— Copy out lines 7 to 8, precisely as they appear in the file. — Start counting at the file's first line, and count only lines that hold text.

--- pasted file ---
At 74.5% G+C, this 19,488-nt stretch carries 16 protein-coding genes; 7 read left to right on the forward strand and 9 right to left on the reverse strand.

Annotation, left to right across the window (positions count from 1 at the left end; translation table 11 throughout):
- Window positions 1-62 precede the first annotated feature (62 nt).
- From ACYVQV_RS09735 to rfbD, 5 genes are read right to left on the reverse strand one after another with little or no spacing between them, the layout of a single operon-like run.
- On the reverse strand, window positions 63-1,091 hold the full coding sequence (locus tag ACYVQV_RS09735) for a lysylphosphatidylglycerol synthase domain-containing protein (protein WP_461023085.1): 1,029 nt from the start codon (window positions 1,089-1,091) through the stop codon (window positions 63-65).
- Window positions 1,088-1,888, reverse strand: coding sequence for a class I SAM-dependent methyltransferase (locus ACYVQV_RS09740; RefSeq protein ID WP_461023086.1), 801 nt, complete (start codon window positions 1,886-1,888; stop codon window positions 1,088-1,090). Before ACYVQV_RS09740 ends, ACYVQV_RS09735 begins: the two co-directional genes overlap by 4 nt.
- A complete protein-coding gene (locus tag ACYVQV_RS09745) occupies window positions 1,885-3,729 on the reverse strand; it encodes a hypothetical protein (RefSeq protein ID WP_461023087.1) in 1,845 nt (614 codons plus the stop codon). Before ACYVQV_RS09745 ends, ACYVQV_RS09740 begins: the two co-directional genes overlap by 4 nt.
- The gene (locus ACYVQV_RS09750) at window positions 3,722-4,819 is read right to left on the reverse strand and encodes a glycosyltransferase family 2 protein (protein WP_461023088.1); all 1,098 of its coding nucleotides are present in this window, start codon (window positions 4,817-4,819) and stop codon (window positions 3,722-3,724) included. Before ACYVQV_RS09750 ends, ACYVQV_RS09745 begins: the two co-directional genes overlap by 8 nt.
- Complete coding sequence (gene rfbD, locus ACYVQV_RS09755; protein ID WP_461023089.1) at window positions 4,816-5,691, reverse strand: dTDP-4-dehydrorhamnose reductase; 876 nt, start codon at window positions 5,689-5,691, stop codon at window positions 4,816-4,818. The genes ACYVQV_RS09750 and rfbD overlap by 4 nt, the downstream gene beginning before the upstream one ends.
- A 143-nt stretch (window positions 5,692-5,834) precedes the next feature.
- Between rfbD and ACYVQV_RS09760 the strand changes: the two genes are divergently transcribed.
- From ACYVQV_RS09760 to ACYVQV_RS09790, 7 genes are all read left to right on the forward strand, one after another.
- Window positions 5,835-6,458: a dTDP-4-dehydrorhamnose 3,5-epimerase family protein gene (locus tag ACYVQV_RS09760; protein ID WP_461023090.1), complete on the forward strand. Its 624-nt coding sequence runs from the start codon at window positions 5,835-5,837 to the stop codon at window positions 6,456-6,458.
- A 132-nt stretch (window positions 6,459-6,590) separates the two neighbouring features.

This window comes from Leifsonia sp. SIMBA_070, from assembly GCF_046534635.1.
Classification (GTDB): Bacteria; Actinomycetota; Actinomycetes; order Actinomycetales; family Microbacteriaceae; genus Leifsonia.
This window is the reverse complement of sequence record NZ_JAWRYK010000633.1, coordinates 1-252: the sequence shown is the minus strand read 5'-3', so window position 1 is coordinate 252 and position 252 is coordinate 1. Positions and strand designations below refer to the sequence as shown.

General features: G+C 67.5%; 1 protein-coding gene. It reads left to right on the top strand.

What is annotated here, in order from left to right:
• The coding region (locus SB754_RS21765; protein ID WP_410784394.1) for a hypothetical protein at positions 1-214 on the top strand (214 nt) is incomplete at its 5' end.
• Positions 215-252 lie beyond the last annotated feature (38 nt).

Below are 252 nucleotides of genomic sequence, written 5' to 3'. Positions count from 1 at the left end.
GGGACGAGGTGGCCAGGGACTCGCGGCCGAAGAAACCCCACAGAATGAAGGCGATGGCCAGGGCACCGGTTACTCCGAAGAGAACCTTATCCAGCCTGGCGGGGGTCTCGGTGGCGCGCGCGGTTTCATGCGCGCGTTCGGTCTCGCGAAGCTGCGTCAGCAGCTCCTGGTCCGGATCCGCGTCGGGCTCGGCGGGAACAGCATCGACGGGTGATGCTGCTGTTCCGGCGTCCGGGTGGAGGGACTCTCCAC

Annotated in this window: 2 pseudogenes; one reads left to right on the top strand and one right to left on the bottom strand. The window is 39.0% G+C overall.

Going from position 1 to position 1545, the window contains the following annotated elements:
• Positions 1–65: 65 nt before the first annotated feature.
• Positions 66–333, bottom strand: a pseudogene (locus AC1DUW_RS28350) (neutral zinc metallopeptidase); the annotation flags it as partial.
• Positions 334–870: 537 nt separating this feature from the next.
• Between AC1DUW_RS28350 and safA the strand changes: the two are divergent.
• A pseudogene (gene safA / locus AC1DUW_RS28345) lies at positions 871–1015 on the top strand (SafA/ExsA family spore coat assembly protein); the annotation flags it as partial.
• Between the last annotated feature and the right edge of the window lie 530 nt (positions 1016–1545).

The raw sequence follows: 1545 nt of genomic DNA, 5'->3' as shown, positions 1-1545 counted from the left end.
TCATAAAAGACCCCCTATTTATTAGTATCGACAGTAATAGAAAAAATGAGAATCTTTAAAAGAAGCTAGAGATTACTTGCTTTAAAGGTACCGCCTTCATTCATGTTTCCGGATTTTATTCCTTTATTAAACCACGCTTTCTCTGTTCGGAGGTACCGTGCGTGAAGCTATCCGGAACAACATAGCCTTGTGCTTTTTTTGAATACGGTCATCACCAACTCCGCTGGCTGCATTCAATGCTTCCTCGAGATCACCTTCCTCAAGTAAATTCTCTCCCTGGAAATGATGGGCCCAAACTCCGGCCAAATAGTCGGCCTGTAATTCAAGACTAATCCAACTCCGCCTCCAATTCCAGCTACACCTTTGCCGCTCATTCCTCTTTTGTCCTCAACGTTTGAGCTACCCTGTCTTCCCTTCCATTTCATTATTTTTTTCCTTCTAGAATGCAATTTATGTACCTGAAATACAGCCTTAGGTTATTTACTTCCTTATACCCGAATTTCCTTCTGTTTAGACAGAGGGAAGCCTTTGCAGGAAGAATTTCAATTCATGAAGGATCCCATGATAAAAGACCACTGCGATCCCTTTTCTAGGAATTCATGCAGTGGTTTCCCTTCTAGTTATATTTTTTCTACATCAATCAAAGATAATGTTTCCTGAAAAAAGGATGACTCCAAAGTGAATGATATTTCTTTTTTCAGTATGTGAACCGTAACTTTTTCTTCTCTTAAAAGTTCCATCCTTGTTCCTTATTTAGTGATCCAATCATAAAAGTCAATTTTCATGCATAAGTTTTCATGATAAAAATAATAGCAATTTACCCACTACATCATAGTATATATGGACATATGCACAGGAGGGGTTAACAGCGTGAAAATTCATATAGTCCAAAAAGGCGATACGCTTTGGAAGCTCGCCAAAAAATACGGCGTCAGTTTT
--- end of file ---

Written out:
- A complete protein-coding gene (locus tag ACYVQV_RS09745) occupies window positions 1,885-3,729 on the reverse strand; it encodes a hypothetical protein (RefSeq protein ID WP_461023087.1) in 1,845 nt (614 codons plus the stop codon). Before ACYVQV_RS09745 ends, ACYVQV_RS09740 begins: the two co-directional genes overlap by 4 nt.
- The gene (locus ACYVQV_RS09750) at window positions 3,722-4,819 is read right to left on the reverse strand and encodes a glycosyltransferase family 2 protein (protein WP_461023088.1); all 1,098 of its coding nucleotides are present in this window, start codon (window positions 4,817-4,819) and stop codon (window positions 3,722-3,724) included. Before ACYVQV_RS09750 ends, ACYVQV_RS09745 begins: the two co-directional genes overlap by 8 nt.